Cirrhosis of the liver refers to a disease in which normal liver cells are replaced by scar tissue caused by alcohol and viral hepatitis B and C. This disease leads to abnormalities in the liver's ability to handle toxins and blood flow, causing internal bleeding, kidney failure, mental confusion, coma, body fluid accumulation, and frequent infections.
Symptoms include yellowing of the skin (jaundice), itching, and fatigue.
The prognosis is good for some people with cirrhosis of the liver, and the survival can be up to 12 years; however the life expectancy is about 6 months to 2 years for people with severe cirrhosis with major complications. Read more: Cirrhosis (Liver) Article
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Liver Disease Quiz: Fatty Liver Disease, Cirrhosis & Symptoms
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Related Disease Conditions
Liver disease can be cause by a variety of things including infection (hepatitis), diseases, for example, gallstones, high cholesterol or triglycerides, blood flow obstruction to the liver, and toxins (medications and chemicals). Symptoms of liver disease depends upon the cause and may include nausea, vomiting, upper right abdominal pain, and jaundice. Treatment depends upon the cause of the liver disease.
Bilirubin is a waste product of the normal breakdown of red blood cells in the liver. Normal bilirubin levels vary from lab to lab, and range from around 0.2 to 1.2 mg/dL. High levels of bilirubin can be diagnosed with a bilirubin blood test. Causes of elevated levels of bilirubin in the blood can be caused by infections, viral hepatitis, anemia, genetic diseases, and liver problems. Symptoms of elevated bilirubin levels depend on the cause; however, jaundice is a common sign. Treatment for elevated bilirubin levels depend on the cause.
Itch (Itching or Pruritus)
Itching can be a common problem. Itches can be localized or generalized. There are many causes of itching to include: infection (jock itch, vaginal itch), disease (hyperthyroidism, liver or kidney), reactions to drugs, and skin infestations (pubic or body lice). Treatment for itching varies depending on the cause of the itch.
Ascites, the accumulation of fluid in the abdominal cavity is most commonly caused by cirrhosis of the liver. Some of the other causes of ascites include portal hypertension, congestive heart failure, blood clots, and pancreatitis. The most common symptoms include increased abdominal girth and size, abdominal bloating, and abdominal pain. Treatment depends on the cause of ascites.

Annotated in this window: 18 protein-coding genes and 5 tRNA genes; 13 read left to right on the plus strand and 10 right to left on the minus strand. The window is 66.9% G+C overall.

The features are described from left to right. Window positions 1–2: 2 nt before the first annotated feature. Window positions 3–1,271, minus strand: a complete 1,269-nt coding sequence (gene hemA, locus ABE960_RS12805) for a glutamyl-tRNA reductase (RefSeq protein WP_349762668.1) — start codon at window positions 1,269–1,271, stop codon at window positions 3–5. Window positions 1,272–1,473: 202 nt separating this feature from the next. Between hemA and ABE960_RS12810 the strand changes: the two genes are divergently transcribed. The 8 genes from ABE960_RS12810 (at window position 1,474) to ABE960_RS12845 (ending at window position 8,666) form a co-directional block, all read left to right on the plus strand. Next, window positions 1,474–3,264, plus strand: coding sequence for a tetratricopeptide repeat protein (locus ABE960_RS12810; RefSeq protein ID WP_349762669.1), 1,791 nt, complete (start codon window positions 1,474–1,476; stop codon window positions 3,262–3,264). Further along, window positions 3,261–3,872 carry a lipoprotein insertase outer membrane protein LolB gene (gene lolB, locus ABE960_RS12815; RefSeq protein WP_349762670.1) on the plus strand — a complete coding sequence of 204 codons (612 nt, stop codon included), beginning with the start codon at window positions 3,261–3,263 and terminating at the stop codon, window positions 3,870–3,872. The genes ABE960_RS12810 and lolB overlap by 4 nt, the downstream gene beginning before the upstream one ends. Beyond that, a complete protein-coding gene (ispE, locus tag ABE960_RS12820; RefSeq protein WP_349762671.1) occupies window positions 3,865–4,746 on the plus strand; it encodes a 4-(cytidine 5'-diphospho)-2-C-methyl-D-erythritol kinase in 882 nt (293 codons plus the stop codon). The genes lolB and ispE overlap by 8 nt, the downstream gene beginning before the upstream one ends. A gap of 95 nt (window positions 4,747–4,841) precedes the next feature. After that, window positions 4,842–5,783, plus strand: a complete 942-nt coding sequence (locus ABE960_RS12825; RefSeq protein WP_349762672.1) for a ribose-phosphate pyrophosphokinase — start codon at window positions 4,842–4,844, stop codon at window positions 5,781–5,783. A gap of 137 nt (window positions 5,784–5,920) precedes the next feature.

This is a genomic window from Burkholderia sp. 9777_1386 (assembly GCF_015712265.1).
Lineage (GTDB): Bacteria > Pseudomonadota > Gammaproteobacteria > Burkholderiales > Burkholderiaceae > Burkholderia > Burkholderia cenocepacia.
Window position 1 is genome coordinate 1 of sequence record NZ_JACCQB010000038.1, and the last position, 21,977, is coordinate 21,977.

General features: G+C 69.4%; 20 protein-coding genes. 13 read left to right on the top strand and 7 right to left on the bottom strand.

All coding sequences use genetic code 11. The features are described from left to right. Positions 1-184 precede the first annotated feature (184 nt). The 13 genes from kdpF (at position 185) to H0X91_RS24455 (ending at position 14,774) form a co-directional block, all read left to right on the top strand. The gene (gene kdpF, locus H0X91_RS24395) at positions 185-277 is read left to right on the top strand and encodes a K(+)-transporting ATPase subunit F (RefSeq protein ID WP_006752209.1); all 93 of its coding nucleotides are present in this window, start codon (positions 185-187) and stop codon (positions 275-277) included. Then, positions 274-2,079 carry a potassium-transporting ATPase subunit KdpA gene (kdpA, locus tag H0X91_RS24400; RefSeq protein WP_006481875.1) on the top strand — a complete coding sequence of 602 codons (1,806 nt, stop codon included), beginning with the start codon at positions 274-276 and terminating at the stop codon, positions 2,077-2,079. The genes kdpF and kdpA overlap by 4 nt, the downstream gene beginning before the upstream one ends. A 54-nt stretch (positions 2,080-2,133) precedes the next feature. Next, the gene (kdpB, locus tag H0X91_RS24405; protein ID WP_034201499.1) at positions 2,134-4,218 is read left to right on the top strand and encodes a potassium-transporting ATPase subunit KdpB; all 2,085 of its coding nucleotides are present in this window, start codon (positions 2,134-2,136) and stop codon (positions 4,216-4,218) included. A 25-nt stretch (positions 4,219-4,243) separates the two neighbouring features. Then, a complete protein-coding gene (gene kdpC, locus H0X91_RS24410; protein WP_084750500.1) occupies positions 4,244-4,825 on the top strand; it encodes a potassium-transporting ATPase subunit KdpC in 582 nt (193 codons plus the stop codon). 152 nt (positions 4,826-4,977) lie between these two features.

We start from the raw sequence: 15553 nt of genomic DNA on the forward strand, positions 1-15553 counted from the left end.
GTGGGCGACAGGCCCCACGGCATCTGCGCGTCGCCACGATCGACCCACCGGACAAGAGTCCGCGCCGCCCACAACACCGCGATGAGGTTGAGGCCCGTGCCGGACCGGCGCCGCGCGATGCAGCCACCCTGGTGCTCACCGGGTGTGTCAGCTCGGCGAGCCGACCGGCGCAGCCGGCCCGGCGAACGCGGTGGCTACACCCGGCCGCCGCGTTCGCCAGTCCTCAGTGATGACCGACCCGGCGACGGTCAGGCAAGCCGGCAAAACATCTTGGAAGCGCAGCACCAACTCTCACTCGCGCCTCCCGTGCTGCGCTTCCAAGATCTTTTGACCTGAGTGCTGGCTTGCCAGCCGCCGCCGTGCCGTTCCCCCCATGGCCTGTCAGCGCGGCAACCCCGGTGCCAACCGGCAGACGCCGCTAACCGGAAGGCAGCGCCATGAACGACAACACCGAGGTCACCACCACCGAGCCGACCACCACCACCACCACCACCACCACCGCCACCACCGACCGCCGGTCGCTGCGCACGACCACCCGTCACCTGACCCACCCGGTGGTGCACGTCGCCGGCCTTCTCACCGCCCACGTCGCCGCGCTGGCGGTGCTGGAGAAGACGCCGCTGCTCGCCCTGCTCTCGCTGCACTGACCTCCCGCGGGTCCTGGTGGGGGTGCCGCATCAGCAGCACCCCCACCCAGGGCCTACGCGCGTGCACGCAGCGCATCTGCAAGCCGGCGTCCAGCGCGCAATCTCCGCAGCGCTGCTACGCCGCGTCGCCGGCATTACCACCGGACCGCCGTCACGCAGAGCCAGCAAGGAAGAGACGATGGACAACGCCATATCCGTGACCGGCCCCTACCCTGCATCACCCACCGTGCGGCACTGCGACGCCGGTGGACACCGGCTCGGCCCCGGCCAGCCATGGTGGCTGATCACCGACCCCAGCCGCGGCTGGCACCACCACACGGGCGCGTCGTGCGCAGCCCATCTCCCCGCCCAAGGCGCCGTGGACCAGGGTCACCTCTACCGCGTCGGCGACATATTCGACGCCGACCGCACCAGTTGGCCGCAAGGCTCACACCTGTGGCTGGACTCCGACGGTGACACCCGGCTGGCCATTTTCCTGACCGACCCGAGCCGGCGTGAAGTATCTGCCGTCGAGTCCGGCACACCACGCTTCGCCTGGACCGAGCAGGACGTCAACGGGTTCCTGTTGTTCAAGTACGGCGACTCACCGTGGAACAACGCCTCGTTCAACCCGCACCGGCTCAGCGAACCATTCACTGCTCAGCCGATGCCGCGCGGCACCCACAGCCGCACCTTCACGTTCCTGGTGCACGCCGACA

Liver cancer is cancer of the liver cells (hepatocellular carcinoma) or of the ducts in the liver (cholangiocarcinoma). Liver cancer often arises due to liver damage, cirrhosis (scarring) caused by alcohol use/abuse, hepatitis B, or hepatitis C. Liver cancer may not cause any symptoms. Liver cancer is diagnosed with blood tests, imaging tests, and a liver biopsy. Treatment for liver cancer may include surgery, ablation, embolization, radiation, chemotherapy, and targeted therapy.
Enlarged Spleen (Splenomegaly) Symptoms, Signs, Causes,Treatment
An enlarged spleen or splenomegaly, is generally caused by other diseases or conditions such as infections, cancers, blood disorders, or decreased blood flow. Symptoms of an enlarged spleen are often unnoticed. A feeling of fullness after eating a small amount of food and not being able to eat large meals may be a symptom of an enlarged spleen. Treatment for an enlarged spleen depends upon the cause.
Edema is the swelling of tissues as a result of excess water accumulation. Peripheral edema occurs in the feet and legs. There are two types of edema, non-pitting edema and pitting edema. Causes of pitting edema is caused by systemic diseases (most commonly involving the heart, liver, and kidneys), and medications. Local conditions that cause edema are thrombophlebitis and varicose veins. Edema or swelling of the legs, feet, ankles, and face are common during pregnancy. Idiopathic edema is edema in which the cause is not known. Pitting edema is scored on pitting edema measurement scales. Edema is generally treated with medication.
Liver (Anatomy and Function)